- It's heavy. With the added size of Cat6a comes a significant increase in weight, which affects how many cables you'll be able to fit into a cable tray, as well as where you can place them. Cable tray capacity is drastically reduced when you're using Cat6a cable, because it takes up way more space. That means bigger cable trays and conduit, as well as a restriction on bundle size – it's recommended that you bundle no more than 50 Cat6a cables at a time. In-tray placement is also key: always make sure to place Cat6a at the bottom of the basket, so that it won't crush smaller-diameter cables with its massive girth.
- It Requires a Bigger Bend Radius There may be a few exceptions, but as a general rule of thumb, the larger a cable's diameter is, the larger its bend radius needs to be. The wider bend radius of Cat6a cable requires more room than the tighter bend radii of thinner network cables, so it's important to allow extra space anywhere your Cat6a cables may need to bend, be that behind a wall jack, or at the end of a cable tray run.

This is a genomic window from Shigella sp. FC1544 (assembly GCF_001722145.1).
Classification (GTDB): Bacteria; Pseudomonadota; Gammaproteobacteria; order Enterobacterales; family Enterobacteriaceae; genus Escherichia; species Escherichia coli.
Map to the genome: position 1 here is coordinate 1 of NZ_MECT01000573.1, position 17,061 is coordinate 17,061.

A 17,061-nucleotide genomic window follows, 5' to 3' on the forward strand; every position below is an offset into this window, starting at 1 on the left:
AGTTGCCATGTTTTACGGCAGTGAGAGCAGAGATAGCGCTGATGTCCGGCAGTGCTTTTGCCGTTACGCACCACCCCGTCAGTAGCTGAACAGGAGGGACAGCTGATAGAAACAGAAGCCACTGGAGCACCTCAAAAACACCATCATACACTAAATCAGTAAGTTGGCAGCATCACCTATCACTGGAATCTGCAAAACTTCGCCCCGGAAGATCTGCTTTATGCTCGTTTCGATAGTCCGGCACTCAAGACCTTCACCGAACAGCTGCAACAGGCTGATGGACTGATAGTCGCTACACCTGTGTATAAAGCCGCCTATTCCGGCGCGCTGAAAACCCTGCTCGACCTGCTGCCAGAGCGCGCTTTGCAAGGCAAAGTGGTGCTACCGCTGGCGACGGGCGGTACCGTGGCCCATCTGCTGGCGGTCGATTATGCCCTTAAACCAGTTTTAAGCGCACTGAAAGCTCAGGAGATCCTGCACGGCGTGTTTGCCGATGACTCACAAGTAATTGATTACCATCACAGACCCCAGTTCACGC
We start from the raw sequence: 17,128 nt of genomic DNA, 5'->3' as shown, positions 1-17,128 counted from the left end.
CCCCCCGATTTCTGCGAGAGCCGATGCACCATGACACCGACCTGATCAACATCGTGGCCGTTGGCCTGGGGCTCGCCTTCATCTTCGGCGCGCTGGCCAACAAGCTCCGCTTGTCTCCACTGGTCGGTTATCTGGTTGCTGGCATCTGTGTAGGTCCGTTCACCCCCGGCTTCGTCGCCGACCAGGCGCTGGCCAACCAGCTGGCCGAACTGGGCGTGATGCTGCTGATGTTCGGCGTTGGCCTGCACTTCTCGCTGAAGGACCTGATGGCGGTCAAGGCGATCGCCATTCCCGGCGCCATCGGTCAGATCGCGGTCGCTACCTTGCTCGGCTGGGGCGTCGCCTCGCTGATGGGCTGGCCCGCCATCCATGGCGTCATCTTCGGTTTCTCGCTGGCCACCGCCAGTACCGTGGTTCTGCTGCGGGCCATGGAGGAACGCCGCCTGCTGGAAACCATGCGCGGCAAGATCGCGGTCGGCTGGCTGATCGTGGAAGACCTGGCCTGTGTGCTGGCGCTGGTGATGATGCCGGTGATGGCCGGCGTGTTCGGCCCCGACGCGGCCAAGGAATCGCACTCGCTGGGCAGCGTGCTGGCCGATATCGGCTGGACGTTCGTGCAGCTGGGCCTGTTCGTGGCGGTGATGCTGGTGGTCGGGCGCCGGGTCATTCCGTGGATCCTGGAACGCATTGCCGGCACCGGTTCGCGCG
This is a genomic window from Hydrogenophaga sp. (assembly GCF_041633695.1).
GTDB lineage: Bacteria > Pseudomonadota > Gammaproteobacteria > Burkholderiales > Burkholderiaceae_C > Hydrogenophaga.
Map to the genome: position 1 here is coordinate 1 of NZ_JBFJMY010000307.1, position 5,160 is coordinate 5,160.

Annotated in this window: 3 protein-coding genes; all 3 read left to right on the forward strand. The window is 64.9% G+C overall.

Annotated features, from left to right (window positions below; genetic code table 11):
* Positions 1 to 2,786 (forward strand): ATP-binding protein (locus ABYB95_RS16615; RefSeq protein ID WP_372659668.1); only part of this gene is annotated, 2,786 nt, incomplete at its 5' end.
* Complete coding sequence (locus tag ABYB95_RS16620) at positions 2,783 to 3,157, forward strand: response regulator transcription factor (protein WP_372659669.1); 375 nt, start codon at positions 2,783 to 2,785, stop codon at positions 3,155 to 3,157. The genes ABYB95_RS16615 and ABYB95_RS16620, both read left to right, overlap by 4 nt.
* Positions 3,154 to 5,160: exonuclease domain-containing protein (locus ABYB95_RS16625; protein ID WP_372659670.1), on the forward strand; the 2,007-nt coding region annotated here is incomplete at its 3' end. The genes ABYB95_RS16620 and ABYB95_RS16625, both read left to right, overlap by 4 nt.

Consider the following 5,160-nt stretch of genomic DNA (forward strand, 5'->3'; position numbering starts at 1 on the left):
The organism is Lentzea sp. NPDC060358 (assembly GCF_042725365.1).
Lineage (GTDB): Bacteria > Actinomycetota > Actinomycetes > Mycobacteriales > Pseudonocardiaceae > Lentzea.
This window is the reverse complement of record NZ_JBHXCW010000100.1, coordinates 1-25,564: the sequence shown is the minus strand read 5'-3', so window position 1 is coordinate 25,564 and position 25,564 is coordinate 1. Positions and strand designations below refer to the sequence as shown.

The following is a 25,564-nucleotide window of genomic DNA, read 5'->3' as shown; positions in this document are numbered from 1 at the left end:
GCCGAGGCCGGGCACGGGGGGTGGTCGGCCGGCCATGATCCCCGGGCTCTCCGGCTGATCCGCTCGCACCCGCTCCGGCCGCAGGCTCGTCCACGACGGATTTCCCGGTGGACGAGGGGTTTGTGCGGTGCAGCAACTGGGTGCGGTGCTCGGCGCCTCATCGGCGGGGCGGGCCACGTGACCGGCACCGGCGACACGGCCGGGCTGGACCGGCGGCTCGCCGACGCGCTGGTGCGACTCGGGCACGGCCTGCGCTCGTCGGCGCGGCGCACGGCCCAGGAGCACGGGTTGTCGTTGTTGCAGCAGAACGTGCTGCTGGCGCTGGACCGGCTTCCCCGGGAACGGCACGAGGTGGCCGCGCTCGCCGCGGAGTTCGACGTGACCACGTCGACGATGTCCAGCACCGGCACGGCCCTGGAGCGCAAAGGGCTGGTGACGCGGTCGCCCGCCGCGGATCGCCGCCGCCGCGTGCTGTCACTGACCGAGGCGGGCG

- It Doesn't Like Zip Ties When you use standard cable ties on any type of network cable, it pays to be gentle, because there's always the risk of attenuation due to over-tightening. However, Cat6a cable is exceptionally prone to crushing, so it's best to use wider, looser hook-and-loop cable straps in place of the plastic zip ties that you'd normally reach for. Despite having a little bit of a weight problem, you still have to treat it like a fragile flower. It's like a woman in a Botero painting: hefty but delicate.